2 responses to “Well Kept Secrets?

  1. Tony Robinson

    A very important post, Elizabeth. The link to the article titled “billions of dollars from banks” in your post is especially interesting and informative and I recommend others to follow the link and read the article for an eye-opener about one perspective on how the CRA works.

    This post educates readers about recent conservative arguments that the Community Reinvestment Act (a 30 year old law requiring banks to invest more of their loans in low-income communities and to make affirmative efforts to get more loans out to minority homebuyers) is partly to blame for the financial meltdown, because it required banks to make so many bad loans to lower-income credit-risks in inner-city, minority communities. This is an important argument to understand, and I appreciate Elizabeth’s work in gathering material for people on this point. She embeds a terrific number of educational links here.

    As some of the links show, conservatives are working towards outright abolition of the CRA and John McCain has said he will examine whether it should be changed or abolished if he is president.

    Elizabeth’s material will stand on its own, but here are some competing points that people should consider in weighing whether the CRA should share any significant part of the blame for the global financial meltdown:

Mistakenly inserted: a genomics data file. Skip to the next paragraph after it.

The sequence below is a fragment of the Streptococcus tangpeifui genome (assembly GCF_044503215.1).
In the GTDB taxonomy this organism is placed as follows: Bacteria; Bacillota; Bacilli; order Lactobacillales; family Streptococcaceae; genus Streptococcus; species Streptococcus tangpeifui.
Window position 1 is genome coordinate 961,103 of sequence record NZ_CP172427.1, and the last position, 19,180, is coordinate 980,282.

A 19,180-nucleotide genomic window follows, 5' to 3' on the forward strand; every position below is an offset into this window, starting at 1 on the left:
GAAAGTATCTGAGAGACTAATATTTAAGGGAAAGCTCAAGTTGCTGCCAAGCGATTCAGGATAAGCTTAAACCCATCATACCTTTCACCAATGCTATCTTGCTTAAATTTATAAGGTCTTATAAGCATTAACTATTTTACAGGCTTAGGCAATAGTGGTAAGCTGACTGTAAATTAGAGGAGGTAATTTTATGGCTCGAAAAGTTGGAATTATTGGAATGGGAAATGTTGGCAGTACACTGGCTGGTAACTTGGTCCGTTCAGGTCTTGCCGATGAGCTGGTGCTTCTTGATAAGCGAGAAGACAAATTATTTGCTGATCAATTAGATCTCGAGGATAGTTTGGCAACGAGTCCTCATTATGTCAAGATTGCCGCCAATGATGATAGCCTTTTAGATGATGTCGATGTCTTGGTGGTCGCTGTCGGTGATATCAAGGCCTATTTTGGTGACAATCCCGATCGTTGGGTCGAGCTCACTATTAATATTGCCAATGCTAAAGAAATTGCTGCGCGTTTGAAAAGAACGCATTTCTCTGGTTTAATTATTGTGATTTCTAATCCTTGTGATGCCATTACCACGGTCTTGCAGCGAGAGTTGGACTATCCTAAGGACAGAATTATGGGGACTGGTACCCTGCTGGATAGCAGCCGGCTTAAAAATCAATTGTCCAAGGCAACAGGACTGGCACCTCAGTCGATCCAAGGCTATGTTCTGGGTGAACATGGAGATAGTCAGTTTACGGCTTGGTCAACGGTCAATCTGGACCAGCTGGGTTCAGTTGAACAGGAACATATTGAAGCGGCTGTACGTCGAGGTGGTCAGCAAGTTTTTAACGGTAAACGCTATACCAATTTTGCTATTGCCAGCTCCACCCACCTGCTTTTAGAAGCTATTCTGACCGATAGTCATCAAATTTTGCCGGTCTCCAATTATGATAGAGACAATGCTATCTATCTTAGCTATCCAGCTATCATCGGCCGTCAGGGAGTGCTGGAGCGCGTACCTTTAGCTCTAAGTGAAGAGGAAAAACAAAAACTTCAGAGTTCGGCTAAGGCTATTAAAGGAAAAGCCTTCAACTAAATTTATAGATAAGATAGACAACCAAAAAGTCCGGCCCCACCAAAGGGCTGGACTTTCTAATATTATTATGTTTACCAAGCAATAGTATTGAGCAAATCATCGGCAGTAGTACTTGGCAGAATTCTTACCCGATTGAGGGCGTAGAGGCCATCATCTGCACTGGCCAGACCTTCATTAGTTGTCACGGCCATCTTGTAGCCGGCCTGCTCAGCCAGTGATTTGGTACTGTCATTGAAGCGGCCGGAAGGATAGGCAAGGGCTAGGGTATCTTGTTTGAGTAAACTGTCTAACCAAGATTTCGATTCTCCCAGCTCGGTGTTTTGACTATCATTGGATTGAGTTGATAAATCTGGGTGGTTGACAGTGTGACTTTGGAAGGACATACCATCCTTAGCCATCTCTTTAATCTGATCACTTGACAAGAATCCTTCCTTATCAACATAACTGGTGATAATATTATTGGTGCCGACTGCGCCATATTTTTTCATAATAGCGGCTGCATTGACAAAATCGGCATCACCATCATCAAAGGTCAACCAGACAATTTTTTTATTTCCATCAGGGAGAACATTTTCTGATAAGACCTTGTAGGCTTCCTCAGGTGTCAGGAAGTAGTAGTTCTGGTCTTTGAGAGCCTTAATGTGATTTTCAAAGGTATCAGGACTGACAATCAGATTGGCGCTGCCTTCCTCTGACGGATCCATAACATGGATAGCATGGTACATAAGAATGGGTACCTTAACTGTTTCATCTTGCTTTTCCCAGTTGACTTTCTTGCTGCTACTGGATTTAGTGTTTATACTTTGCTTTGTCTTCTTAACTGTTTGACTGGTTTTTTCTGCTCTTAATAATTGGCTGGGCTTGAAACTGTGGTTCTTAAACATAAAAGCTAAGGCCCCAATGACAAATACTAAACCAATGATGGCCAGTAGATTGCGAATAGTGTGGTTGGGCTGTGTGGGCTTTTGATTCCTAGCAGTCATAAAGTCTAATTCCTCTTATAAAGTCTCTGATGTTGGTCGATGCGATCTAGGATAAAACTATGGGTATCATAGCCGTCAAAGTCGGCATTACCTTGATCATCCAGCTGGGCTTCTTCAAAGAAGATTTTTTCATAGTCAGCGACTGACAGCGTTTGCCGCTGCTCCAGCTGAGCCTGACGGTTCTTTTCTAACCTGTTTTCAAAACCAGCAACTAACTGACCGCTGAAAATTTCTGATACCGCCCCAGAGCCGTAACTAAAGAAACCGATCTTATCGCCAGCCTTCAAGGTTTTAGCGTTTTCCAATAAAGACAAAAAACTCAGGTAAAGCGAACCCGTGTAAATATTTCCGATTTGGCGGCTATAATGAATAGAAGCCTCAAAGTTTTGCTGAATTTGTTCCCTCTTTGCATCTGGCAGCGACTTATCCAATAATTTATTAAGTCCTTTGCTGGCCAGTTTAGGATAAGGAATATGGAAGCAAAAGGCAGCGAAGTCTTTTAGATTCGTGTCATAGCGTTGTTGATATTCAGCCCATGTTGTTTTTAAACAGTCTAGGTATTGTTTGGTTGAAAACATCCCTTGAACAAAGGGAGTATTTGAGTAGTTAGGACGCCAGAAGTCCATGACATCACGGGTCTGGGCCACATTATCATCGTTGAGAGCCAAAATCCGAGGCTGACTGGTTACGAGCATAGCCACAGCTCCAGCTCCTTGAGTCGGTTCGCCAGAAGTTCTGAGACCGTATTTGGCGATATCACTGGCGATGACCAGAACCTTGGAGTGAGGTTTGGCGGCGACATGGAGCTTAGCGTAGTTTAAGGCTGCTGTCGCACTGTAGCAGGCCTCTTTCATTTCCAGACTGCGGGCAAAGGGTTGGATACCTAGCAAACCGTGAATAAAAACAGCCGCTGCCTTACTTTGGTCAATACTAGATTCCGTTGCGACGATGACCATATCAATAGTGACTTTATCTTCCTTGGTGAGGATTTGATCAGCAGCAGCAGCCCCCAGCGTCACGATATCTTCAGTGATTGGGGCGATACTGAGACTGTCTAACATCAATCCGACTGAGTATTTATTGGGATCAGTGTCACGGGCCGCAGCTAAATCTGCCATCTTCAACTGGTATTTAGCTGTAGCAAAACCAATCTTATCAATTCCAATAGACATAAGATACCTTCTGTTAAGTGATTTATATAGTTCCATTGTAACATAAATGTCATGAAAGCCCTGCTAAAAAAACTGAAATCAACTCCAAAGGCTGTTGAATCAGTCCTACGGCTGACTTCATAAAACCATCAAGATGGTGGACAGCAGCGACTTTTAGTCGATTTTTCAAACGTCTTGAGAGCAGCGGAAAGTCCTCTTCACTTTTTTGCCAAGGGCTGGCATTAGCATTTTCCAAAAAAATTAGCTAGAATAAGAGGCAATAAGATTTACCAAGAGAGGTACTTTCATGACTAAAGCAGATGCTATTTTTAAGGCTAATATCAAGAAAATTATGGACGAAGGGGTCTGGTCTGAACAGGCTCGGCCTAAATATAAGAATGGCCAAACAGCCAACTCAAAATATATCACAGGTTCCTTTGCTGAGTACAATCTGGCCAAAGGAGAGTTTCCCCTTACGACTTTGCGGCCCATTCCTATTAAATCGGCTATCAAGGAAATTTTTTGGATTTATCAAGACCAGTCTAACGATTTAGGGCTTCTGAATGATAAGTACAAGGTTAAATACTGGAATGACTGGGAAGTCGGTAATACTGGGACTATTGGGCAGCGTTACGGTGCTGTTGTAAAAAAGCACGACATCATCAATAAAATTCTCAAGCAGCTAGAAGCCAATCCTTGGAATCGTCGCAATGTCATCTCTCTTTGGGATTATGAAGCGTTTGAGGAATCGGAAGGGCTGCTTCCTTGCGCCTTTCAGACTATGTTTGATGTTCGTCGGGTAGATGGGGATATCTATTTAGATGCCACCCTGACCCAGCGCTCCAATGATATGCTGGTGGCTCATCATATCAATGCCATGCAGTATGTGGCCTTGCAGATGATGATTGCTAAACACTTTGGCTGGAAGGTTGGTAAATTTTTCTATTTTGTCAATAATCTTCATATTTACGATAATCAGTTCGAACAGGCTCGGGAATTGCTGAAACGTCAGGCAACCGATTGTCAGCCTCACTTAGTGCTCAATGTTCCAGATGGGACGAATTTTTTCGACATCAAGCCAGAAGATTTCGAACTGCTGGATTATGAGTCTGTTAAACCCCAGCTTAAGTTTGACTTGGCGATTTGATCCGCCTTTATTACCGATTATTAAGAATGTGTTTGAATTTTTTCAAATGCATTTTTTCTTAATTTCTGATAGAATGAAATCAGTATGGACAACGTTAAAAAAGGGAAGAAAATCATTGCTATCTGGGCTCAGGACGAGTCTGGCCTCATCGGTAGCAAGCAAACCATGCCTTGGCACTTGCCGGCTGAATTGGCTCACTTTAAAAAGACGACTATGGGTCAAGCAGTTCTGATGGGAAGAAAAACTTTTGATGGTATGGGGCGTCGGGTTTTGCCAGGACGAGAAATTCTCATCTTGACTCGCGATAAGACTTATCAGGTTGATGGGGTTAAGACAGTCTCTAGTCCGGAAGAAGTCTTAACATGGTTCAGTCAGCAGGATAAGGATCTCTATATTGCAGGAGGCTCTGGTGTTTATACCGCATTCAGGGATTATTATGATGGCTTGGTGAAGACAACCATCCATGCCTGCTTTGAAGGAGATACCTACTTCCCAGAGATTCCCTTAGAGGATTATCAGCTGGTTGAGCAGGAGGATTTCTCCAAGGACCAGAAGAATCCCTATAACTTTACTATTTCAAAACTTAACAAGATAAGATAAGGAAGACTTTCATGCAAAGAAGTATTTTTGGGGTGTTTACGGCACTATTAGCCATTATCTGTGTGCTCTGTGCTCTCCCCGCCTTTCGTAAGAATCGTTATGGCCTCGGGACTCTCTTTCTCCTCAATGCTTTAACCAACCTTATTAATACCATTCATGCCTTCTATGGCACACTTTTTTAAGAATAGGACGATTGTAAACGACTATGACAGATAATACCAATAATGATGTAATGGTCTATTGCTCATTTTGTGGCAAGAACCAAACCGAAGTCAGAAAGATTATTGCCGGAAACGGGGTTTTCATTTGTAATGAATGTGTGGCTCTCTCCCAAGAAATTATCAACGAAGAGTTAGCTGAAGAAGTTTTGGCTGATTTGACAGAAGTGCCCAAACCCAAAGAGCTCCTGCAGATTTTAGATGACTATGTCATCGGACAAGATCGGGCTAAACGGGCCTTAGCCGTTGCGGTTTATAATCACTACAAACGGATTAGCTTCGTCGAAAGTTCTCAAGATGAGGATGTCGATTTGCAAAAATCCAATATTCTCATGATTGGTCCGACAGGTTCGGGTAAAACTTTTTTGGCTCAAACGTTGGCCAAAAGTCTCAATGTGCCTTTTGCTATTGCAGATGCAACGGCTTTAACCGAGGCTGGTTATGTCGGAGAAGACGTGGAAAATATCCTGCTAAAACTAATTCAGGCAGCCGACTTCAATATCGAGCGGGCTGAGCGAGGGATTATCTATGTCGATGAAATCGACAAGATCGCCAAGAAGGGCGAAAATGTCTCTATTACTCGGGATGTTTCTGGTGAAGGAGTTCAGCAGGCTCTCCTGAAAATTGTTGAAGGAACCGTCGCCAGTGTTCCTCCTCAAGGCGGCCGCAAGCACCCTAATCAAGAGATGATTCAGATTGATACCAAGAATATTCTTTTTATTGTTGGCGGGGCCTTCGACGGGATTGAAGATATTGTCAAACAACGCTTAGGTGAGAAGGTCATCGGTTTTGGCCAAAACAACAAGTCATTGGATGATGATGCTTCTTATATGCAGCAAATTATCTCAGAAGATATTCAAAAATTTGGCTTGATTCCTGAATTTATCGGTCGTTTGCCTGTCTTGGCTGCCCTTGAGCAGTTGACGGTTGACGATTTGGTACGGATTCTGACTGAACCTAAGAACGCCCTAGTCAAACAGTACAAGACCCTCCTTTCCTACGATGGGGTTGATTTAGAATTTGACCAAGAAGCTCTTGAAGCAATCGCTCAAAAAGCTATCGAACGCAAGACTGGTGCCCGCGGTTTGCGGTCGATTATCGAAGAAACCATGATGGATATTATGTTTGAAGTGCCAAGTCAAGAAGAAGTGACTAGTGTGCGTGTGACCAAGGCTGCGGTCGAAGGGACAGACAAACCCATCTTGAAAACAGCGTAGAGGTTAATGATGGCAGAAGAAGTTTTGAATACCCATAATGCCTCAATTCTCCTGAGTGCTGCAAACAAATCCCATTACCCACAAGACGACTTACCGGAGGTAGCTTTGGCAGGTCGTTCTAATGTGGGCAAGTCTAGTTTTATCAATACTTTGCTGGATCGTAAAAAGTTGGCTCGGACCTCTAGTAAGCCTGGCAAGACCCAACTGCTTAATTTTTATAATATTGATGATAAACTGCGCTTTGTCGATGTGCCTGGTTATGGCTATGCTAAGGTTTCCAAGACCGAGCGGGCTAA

1) The essence of this argument is that low-income, minority homebuyers were allowed too much credit in America in recent years, and that this is playing a big role in causing the stock market collapse/financial meltdown, here in America and across the globe. How can it be that poor people in America can shoulder the burden for a collapse that is worldwide? Is it accurate to argue that a real source of the problem is too much credit for inner-city, minority poor (the heart of the CRA’s target community), and that a solution would be to dry up credit to these communities? I am suspicious at the outset of such arguments.

    2) In fact the CRA is 30 years old, so why is it causing the meltdown today? Clinton strengthened the CRA in the early 1990s–but again, why is the explosion in sub-prime lending, global credit swapping, mortgage securitization, etc. exploding in the late 2000’s, and how are decade old CRA reforms to blame for that?